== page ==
50 mph winds and 20-foot waves expected along Chicago lakefront

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High winds are expected to generate huge waves on Lake Michigan starting Wednesday night, prompting warnings for people to keep away from the lakefront.

Waves as high as 15 to 20 feet, occasionally reaching 25 feet, are expected around midnight or shortly thereafter, the National Weather Service is warning. Those waves will continue through the early-to-mid morning hours Thursday and aren’t expected to fully ebb until Friday, Weather Service meteorologist Ricky Castro said.

Despite the weather warning, surfer Rex Flodstrom and fellow surfers are ready to hit the waves Thursday morning.

“We’re gonna go look for them,” Flodstrom, 45, said, referring to six- to eight-foot tall waves ideal for surfing.

Flodstrom, an artist who has been surfing for more than two decades, made national headlines in January 2012 after he was arrested for surfing off Oak Street Beach, where surfing is banned. Flodstrom agreed to perform 20 hours of community service in exchange for the charges being dropped.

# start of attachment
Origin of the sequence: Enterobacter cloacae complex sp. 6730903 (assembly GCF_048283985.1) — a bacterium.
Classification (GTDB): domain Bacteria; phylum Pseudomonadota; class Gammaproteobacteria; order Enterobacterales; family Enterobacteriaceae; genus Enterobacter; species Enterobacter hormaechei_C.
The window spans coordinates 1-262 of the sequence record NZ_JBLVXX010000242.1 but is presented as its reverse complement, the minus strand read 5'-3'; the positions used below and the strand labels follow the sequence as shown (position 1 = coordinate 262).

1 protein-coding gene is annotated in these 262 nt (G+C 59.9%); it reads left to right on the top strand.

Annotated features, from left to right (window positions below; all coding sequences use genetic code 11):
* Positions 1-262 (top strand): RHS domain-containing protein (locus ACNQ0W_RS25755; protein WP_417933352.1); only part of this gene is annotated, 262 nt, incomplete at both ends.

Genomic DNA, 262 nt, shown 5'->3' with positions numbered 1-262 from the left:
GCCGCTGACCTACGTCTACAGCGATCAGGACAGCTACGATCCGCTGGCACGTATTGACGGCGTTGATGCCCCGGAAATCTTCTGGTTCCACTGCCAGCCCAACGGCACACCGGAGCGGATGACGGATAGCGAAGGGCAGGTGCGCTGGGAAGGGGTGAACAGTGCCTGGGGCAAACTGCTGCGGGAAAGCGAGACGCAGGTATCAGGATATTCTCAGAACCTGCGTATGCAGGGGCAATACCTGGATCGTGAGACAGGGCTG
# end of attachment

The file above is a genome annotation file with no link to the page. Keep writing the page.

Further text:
Surfing was once illegal off all Chicago beaches. It is now permitted year-round at the Montrose and 57th Street beaches, and between Labor Day and Memorial Day at Osterman and Rainbow beaches as well, according to the Chicago Park District’s website, which has additional rules for kiteboarding and windsurfing.

Rex Flodstrom rides a wave on Lake Michigan at Whiting Park in Whiting, Ind., in 2011. | Sun-Times file photo

Flodstrom is unsure exactly where he and his friends will be surfing, but he predicts somewhere along the South Shore to be an ideal spot. People also surf in northwest Indiana.

“Everybody have fun and be safe out there,” Flodstrom said.

On Wednesday, the Weather Service issued a hazardous-weather outlook for northeast and north-central Illinois, predicting winds of 40 to 50 mph near the lakefront Wednesday night. Some gusts of wind are expected to reach 60 miles per hour.

Castro strongly encouraged pedestrians and bikers to keep away from the lakefront. He predicted the high waves are likely to flood sections of the lakefront bike path and could disrupt traffic on Lake Shore Drive.

 


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